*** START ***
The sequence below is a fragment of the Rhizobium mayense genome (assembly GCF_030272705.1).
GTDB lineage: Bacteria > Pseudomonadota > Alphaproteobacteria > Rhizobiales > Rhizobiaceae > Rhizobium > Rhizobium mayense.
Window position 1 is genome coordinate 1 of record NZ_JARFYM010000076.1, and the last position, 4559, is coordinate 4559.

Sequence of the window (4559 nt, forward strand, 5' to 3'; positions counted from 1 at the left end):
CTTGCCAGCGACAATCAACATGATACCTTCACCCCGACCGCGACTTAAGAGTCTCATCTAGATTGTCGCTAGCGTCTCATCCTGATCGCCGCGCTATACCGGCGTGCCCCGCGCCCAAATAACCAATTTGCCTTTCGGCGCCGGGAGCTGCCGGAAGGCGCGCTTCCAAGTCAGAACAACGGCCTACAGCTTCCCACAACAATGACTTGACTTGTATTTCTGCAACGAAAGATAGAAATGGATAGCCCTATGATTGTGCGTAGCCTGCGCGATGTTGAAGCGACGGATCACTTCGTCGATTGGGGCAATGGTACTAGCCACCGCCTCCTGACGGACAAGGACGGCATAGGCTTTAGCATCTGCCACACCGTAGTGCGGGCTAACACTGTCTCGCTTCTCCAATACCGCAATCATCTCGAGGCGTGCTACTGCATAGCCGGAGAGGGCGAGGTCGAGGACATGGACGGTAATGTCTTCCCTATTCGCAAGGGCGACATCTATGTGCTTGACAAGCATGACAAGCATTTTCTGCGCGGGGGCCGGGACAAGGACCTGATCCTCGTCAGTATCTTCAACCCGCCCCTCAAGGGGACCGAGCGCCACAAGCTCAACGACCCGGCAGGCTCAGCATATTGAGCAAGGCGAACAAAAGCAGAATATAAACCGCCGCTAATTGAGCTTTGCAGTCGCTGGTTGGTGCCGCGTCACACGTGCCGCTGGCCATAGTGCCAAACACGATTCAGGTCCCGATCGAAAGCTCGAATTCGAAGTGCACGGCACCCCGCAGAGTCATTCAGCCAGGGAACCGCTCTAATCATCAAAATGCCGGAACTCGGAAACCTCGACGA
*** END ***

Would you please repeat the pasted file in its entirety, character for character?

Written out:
The sequence below is a fragment of the Rhizobium mayense genome (assembly GCF_030272705.1).
GTDB lineage: Bacteria > Pseudomonadota > Alphaproteobacteria > Rhizobiales > Rhizobiaceae > Rhizobium > Rhizobium mayense.
Window position 1 is genome coordinate 1 of record NZ_JARFYM010000076.1, and the last position, 4559, is coordinate 4559.

Sequence of the window (4559 nt, forward strand, 5' to 3'; positions counted from 1 at the left end):
CTTGCCAGCGACAATCAACATGATACCTTCACCCCGACCGCGACTTAAGAGTCTCATCTAGATTGTCGCTAGCGTCTCATCCTGATCGCCGCGCTATACCGGCGTGCCCCGCGCCCAAATAACCAATTTGCCTTTCGGCGCCGGGAGCTGCCGGAAGGCGCGCTTCCAAGTCAGAACAACGGCCTACAGCTTCCCACAACAATGACTTGACTTGTATTTCTGCAACGAAAGATAGAAATGGATAGCCCTATGATTGTGCGTAGCCTGCGCGATGTTGAAGCGACGGATCACTTCGTCGATTGGGGCAATGGTACTAGCCACCGCCTCCTGACGGACAAGGACGGCATAGGCTTTAGCATCTGCCACACCGTAGTGCGGGCTAACACTGTCTCGCTTCTCCAATACCGCAATCATCTCGAGGCGTGCTACTGCATAGCCGGAGAGGGCGAGGTCGAGGACATGGACGGTAATGTCTTCCCTATTCGCAAGGGCGACATCTATGTGCTTGACAAGCATGACAAGCATTTTCTGCGCGGGGGCCGGGACAAGGACCTGATCCTCGTCAGTATCTTCAACCCGCCCCTCAAGGGGACCGAGCGCCACAAGCTCAACGACCCGGCAGGCTCAGCATATTGAGCAAGGCGAACAAAAGCAGAATATAAACCGCCGCTAATTGAGCTTTGCAGTCGCTGGTTGGTGCCGCGTCACACGTGCCGCTGGCCATAGTGCCAAACACGATTCAGGTCCCGATCGAAAGCTCGAATTCGAAGTGCACGGCACCCCGCAGAGTCATTCAGCCAGGGAACCGCTCTAATCATCAAAATGCCGGAACTCGGAAACCTCGACGA